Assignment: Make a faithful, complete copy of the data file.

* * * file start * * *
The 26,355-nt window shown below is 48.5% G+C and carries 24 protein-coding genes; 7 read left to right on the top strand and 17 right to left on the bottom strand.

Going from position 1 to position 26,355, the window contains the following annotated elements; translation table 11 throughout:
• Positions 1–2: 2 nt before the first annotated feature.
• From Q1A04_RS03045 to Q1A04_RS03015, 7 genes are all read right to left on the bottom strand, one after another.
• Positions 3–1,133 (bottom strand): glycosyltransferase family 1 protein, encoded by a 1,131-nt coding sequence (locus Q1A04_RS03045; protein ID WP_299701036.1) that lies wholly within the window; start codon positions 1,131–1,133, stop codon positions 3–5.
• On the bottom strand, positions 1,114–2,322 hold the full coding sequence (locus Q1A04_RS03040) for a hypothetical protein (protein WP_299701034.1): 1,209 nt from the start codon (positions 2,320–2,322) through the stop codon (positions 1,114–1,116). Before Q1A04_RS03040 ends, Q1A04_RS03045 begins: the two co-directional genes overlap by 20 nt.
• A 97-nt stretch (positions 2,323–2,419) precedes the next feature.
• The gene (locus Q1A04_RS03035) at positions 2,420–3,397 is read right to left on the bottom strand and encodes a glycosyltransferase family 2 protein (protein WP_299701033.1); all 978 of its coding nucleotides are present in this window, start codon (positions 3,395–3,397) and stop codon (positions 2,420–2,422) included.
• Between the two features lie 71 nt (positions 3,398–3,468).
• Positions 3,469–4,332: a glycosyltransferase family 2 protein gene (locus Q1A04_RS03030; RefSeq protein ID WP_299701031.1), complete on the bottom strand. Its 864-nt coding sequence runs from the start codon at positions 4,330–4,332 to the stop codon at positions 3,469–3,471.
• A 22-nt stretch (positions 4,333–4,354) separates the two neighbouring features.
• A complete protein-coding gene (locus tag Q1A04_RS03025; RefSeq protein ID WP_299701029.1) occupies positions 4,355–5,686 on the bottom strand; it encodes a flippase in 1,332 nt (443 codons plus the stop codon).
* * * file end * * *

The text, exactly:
The 26,355-nt window shown below is 48.5% G+C and carries 24 protein-coding genes; 7 read left to right on the top strand and 17 right to left on the bottom strand.

Going from position 1 to position 26,355, the window contains the following annotated elements; translation table 11 throughout:
• Positions 1–2: 2 nt before the first annotated feature.
• From Q1A04_RS03045 to Q1A04_RS03015, 7 genes are all read right to left on the bottom strand, one after another.
• Positions 3–1,133 (bottom strand): glycosyltransferase family 1 protein, encoded by a 1,131-nt coding sequence (locus Q1A04_RS03045; protein ID WP_299701036.1) that lies wholly within the window; start codon positions 1,131–1,133, stop codon positions 3–5.
• On the bottom strand, positions 1,114–2,322 hold the full coding sequence (locus Q1A04_RS03040) for a hypothetical protein (protein WP_299701034.1): 1,209 nt from the start codon (positions 2,320–2,322) through the stop codon (positions 1,114–1,116). Before Q1A04_RS03040 ends, Q1A04_RS03045 begins: the two co-directional genes overlap by 20 nt.
• A 97-nt stretch (positions 2,323–2,419) precedes the next feature.
• The gene (locus Q1A04_RS03035) at positions 2,420–3,397 is read right to left on the bottom strand and encodes a glycosyltransferase family 2 protein (protein WP_299701033.1); all 978 of its coding nucleotides are present in this window, start codon (positions 3,395–3,397) and stop codon (positions 2,420–2,422) included.
• Between the two features lie 71 nt (positions 3,398–3,468).
• Positions 3,469–4,332: a glycosyltransferase family 2 protein gene (locus Q1A04_RS03030; RefSeq protein ID WP_299701031.1), complete on the bottom strand. Its 864-nt coding sequence runs from the start codon at positions 4,330–4,332 to the stop codon at positions 3,469–3,471.
• A 22-nt stretch (positions 4,333–4,354) separates the two neighbouring features.
• A complete protein-coding gene (locus tag Q1A04_RS03025; RefSeq protein ID WP_299701029.1) occupies positions 4,355–5,686 on the bottom strand; it encodes a flippase in 1,332 nt (443 codons plus the stop codon).